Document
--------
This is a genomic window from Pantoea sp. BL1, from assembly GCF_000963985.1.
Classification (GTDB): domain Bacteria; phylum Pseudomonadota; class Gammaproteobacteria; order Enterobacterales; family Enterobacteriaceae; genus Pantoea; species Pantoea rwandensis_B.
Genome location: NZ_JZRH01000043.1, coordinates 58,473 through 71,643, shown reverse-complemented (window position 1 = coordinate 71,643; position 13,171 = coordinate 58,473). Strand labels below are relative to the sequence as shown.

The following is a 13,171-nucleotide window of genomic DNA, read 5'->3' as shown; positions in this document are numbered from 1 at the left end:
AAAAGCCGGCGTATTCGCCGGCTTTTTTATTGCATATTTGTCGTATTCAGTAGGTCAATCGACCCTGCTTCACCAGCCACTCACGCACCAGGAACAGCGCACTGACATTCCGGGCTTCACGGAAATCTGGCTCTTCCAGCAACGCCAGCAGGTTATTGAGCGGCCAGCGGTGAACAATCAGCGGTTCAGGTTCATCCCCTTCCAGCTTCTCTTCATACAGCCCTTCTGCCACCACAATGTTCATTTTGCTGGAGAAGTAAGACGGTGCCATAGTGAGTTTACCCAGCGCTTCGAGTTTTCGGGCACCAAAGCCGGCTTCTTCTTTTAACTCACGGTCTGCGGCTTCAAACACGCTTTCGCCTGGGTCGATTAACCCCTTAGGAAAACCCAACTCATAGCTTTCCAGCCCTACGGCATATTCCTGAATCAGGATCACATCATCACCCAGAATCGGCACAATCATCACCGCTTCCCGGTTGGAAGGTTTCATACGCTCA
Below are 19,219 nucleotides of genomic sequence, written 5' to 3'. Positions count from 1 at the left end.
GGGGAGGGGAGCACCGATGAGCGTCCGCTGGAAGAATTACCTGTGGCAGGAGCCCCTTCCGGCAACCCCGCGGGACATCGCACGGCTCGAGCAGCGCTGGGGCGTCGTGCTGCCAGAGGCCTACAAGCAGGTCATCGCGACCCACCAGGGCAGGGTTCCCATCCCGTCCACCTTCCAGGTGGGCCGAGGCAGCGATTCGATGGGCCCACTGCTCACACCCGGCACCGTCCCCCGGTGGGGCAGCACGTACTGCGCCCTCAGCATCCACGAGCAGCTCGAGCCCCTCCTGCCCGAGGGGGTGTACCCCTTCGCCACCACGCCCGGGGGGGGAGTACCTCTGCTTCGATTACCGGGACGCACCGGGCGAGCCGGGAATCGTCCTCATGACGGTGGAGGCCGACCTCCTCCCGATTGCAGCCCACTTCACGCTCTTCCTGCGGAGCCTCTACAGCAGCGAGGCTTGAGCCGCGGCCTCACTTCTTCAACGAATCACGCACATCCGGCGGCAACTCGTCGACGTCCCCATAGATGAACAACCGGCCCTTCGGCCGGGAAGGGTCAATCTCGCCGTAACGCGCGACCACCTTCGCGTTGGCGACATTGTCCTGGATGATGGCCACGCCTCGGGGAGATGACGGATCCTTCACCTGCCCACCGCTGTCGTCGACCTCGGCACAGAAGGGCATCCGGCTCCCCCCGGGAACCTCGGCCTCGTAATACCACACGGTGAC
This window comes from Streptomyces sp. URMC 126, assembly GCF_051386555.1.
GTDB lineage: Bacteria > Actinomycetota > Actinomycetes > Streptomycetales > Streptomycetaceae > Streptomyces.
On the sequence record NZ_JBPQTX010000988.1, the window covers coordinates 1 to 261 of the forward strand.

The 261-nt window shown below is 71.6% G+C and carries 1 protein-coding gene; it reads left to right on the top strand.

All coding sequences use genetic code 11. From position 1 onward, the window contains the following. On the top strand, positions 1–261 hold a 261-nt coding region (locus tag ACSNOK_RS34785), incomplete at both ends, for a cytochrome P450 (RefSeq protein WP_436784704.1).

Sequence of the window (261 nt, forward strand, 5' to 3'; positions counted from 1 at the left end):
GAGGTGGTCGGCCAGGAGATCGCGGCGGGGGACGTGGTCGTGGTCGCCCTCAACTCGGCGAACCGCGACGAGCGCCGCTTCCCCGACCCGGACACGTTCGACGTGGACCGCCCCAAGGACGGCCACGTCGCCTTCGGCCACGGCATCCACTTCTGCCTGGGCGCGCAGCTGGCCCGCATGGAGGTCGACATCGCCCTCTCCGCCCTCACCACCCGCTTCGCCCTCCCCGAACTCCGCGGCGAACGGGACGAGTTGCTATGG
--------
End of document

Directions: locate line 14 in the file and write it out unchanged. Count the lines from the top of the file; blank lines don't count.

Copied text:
GAGGTGGTCGGCCAGGAGATCGCGGCGGGGGACGTGGTCGTGGTCGCCCTCAACTCGGCGAACCGCGACGAGCGCCGCTTCCCCGACCCGGACACGTTCGACGTGGACCGCCCCAAGGACGGCCACGTCGCCTTCGGCCACGGCATCCACTTCTGCCTGGGCGCGCAGCTGGCCCGCATGGAGGTCGACATCGCCCTCTCCGCCCTCACCACCCGCTTCGCCCTCCCCGAACTCCGCGGCGAACGGGACGAGTTGCTATGG